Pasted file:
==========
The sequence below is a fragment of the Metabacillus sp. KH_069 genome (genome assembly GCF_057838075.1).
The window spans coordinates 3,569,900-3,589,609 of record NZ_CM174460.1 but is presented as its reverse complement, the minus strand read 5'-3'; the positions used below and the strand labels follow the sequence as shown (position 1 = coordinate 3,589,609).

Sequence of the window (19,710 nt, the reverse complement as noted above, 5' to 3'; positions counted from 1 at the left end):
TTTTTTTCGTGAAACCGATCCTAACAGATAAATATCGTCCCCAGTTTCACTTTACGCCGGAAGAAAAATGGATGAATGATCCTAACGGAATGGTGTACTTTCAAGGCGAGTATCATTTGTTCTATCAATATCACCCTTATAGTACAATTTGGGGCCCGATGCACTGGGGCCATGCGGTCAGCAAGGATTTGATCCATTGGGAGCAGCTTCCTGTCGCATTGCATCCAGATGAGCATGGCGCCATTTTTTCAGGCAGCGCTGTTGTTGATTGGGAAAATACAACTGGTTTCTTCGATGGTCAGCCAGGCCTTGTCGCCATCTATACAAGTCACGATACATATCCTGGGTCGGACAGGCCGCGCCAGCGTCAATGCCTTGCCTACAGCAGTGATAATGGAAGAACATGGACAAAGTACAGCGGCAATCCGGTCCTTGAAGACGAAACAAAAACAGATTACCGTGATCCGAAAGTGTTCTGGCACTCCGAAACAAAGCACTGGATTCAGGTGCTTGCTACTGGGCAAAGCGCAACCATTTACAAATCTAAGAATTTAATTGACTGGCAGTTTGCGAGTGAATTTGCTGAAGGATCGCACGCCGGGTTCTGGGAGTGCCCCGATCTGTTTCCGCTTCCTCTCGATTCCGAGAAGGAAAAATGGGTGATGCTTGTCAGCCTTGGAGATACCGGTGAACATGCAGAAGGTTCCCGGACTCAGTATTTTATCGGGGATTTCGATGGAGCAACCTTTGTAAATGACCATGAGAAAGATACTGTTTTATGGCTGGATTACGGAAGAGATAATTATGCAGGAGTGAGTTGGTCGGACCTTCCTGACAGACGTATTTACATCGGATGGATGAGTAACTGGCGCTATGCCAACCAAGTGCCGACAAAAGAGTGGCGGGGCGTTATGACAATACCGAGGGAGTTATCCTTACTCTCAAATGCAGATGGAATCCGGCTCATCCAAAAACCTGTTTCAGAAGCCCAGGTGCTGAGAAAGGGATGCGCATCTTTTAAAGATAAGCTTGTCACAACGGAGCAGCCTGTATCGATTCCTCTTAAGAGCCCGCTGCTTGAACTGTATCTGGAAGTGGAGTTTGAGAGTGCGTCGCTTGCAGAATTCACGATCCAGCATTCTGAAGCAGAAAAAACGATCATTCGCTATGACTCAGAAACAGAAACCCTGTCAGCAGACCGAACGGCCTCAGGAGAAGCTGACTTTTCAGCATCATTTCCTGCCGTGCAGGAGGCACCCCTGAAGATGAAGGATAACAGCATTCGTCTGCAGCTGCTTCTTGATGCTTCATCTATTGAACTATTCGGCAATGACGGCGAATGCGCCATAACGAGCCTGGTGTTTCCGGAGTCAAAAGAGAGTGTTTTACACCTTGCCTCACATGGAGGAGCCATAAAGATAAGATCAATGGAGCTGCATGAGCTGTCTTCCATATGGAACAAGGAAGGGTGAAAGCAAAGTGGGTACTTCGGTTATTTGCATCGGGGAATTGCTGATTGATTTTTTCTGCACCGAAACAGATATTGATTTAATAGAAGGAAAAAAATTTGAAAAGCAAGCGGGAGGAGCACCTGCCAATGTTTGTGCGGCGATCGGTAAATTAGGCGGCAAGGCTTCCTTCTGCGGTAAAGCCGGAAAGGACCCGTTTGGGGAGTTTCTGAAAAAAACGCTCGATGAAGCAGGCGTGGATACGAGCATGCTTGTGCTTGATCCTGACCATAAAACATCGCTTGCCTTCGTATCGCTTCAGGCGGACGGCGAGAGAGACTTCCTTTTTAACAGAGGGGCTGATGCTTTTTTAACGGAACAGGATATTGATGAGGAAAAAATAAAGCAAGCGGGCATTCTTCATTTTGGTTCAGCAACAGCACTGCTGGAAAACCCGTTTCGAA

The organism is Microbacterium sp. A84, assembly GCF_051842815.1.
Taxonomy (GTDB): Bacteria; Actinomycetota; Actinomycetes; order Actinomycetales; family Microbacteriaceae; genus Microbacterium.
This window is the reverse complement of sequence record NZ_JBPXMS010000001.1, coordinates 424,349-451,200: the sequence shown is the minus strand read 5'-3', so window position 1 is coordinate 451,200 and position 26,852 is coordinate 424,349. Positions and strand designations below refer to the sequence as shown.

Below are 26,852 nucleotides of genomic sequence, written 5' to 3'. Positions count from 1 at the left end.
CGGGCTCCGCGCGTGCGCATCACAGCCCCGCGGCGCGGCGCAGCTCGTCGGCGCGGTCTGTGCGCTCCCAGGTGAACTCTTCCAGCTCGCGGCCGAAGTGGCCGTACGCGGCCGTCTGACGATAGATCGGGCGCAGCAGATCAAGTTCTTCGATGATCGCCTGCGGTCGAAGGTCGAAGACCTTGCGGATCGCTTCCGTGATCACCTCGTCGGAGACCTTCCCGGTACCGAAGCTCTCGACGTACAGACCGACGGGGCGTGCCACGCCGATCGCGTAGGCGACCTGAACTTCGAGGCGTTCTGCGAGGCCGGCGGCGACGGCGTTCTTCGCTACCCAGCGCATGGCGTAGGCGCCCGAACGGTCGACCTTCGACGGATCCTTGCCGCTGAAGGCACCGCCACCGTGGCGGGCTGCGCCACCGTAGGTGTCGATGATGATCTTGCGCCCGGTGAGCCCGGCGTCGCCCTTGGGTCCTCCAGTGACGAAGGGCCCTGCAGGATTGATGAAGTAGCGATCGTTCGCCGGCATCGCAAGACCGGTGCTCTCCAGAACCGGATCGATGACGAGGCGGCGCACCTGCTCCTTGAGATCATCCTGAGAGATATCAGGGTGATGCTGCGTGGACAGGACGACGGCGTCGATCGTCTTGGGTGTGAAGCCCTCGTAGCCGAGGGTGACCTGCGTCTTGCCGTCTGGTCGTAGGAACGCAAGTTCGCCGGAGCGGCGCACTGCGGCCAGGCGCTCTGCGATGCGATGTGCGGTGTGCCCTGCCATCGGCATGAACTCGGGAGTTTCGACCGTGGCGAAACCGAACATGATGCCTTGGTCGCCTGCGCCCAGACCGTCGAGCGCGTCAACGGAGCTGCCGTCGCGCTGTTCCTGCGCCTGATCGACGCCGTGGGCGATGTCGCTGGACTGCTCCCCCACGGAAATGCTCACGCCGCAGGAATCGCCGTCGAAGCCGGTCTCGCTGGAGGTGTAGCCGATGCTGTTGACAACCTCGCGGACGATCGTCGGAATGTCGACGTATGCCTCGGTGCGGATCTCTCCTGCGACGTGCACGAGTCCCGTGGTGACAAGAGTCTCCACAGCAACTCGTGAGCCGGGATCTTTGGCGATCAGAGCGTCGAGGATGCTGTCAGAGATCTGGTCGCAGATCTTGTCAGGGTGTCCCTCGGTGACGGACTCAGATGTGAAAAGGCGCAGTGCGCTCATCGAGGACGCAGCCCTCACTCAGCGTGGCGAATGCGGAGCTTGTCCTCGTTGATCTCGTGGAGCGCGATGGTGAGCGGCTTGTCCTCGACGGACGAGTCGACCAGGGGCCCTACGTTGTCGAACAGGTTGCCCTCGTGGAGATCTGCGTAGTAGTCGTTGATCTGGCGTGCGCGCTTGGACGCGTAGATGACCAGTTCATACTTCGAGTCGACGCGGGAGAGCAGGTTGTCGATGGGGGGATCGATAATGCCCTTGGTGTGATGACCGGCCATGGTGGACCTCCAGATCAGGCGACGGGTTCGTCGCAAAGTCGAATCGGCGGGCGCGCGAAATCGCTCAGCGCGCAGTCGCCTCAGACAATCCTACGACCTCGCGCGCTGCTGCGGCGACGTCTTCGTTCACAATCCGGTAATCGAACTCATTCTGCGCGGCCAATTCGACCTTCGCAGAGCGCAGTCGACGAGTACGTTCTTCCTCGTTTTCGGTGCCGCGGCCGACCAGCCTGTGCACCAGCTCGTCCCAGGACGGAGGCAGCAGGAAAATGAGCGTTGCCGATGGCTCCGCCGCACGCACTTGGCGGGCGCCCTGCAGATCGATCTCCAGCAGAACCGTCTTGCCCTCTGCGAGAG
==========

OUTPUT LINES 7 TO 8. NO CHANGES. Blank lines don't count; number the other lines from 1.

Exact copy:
This window is the reverse complement of sequence record NZ_JBPXMS010000001.1, coordinates 424,349-451,200: the sequence shown is the minus strand read 5'-3', so window position 1 is coordinate 451,200 and position 26,852 is coordinate 424,349. Positions and strand designations below refer to the sequence as shown.

Below are 26,852 nucleotides of genomic sequence, written 5' to 3'. Positions count from 1 at the left end.